By Wes Hall
Bill Landry is most known for his southeastern Tennessee drawl as host, narrator and co-producer of “The Heartland Series,” a television production that begun and ran on WBIR for 25 years.
The series brought Landry two Emmy Awards for directing the series and honorary Doctorate of Humanities degree from Lincoln Memorial University. The show also earned the prestigious Iris Award. He also wrote and performs a one-man play “Einstein the Man.”
Landry now has a new title, that of author. In the book, “Appalachian Tales & Heartland Adventures,” Landry recalls stories, tales, and adventures he collected over the years.
He dedicates the book to his wife Becky, who passed away recently.
Landry appeared at the Sunsphere, May 16, to share some of his experiences with a crowd of about 200.
The event was organized by retired teachers, Phyllis Garrison and Martha Woodward.
STEM Academy Singers entertained with The National Anthem, America The Beautiful, and other patriotic standards.
Afterwards, Landry and Publisher Jim Johnston held a meet-and-greet where many of the attendees purchased the “Appalachian Tales & Heartland Adventures,” book which Landry and Johnston autographed.
“What is humor?” Landry asked, followed by a number of examples that only he can deliver so well.
He told the story of Delmar Cagle of Townsend. “I was in little Becky’s awhile back and saw Delmar. He’s 72 and still works everyday. Delmar told me, ‘I am going to be a new father. I will be the father of a baby boy. If everything goes well it will be nine months from last Saturday night.’”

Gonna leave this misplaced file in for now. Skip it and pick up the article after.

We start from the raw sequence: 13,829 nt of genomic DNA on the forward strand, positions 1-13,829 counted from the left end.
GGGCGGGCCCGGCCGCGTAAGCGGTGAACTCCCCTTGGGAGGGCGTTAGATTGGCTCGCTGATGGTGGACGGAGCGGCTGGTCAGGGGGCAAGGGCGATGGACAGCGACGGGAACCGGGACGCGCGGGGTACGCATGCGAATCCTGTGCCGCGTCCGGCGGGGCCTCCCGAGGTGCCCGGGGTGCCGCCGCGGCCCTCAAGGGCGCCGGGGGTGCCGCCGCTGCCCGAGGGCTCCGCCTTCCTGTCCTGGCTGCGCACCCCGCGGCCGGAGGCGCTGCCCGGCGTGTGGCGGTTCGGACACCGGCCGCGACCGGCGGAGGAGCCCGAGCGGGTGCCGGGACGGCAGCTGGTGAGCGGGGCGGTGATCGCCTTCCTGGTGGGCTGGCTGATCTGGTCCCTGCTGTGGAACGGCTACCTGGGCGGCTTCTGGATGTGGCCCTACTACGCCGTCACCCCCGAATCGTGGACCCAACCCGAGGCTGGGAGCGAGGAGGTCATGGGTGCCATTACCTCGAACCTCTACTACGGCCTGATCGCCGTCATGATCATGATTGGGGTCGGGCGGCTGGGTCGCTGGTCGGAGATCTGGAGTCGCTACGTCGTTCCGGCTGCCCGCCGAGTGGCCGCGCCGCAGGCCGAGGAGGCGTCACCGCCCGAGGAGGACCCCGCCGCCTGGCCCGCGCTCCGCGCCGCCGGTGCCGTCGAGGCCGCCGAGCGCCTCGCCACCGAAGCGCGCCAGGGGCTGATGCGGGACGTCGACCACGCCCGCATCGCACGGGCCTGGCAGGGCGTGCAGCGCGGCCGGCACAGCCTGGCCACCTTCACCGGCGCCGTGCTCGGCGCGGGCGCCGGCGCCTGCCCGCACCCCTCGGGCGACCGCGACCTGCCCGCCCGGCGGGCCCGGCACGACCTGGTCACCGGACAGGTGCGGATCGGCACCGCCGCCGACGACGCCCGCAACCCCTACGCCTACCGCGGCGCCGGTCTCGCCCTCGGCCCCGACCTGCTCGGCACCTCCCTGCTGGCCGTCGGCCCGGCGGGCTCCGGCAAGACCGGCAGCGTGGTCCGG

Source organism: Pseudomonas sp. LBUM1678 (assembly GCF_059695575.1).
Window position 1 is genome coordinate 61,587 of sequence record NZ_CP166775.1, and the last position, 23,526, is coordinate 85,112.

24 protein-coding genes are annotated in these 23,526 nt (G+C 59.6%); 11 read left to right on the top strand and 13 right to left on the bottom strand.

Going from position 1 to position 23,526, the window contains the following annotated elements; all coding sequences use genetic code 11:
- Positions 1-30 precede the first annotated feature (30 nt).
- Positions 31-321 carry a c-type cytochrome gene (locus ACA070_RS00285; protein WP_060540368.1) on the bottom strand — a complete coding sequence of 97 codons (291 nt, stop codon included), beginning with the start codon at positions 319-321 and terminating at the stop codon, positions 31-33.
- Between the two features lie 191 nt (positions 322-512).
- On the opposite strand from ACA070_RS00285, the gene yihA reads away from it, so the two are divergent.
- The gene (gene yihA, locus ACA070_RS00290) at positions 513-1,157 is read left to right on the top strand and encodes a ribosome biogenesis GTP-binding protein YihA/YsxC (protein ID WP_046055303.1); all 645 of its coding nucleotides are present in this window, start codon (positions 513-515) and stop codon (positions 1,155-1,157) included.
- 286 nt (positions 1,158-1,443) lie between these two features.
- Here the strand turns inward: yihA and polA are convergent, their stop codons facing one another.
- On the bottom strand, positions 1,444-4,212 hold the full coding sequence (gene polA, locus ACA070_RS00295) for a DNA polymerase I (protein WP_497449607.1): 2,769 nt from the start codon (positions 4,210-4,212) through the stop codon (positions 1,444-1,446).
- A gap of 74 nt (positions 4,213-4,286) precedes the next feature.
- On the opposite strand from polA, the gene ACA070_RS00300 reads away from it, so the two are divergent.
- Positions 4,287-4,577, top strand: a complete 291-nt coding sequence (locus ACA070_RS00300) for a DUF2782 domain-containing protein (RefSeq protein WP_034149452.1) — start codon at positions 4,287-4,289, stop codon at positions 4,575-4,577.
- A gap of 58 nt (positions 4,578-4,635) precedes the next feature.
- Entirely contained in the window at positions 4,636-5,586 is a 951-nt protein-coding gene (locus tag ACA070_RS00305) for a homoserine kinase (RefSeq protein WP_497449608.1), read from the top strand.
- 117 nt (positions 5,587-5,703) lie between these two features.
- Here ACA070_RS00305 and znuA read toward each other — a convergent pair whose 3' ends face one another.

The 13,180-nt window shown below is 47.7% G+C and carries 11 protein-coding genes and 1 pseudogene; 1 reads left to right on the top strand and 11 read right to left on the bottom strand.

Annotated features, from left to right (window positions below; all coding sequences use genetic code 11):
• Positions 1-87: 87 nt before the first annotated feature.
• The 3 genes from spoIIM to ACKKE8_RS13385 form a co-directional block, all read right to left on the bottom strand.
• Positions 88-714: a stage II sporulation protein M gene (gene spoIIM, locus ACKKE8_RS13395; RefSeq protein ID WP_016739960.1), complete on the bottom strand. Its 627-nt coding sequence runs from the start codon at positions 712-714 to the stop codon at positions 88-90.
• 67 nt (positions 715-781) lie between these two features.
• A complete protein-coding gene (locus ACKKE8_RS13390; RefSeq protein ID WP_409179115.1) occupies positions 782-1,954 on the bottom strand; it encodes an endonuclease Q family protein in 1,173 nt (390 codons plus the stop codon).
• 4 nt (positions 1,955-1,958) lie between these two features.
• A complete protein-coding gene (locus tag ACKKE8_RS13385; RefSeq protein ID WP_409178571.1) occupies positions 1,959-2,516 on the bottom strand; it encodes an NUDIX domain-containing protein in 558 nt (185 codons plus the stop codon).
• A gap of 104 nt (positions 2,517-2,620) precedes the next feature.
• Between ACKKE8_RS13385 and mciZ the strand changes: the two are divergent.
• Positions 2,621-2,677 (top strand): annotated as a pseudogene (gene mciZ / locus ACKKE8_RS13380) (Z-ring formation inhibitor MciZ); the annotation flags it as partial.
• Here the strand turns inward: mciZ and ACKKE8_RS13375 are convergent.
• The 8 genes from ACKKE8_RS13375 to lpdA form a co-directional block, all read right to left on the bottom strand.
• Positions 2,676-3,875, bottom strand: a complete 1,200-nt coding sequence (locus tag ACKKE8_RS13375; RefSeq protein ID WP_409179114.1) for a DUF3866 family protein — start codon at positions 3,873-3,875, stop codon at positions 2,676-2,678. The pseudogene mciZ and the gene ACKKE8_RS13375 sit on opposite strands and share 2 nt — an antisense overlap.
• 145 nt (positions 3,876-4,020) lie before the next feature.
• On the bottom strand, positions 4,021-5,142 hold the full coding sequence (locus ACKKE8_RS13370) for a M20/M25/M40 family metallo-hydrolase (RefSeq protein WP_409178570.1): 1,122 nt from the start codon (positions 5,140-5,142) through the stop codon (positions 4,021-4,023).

The book, Landry says, is something he has been thinking about for 25 years. “It has a hundred stories,” then Landry goes back into storytelling mode, almost as if -well, it IS his nature.
“I want to tell you how I broke my finger. I was doing a story about Buford Strunk. Buford had a dog, a blue-tick hound, that ran through a fence and I ran through it chasing him.”
Landry said he had a hard time explaining when he filed an insurance claim when he dislocated another finger on the job. “I was chasing goats.”
Out comes another story, “A woman called me in a panic. It was cold and all her animals swam to an island in the Clinch River, and she wanted me to get them off because the dogs were attacking her goats. ‘We can’t do much with a camera crew, I told her. ‘But if you can get some people to help we’ll come and film it.’
“She called me back. ‘We got 35 people to help,’ she said. We had 35 people stretched out trying to catch the goats. “We didn’t catch any animals, but Igot a dislocated finger.”
Landry said he learned during “The Heartland Series,” “I found out what it’s like to stick your hand in hole where a catfish lived.”
Landry continues on the circuit peddling stories, but now in written form, in the book, “Appalachian Tales & Heartland Adventures.”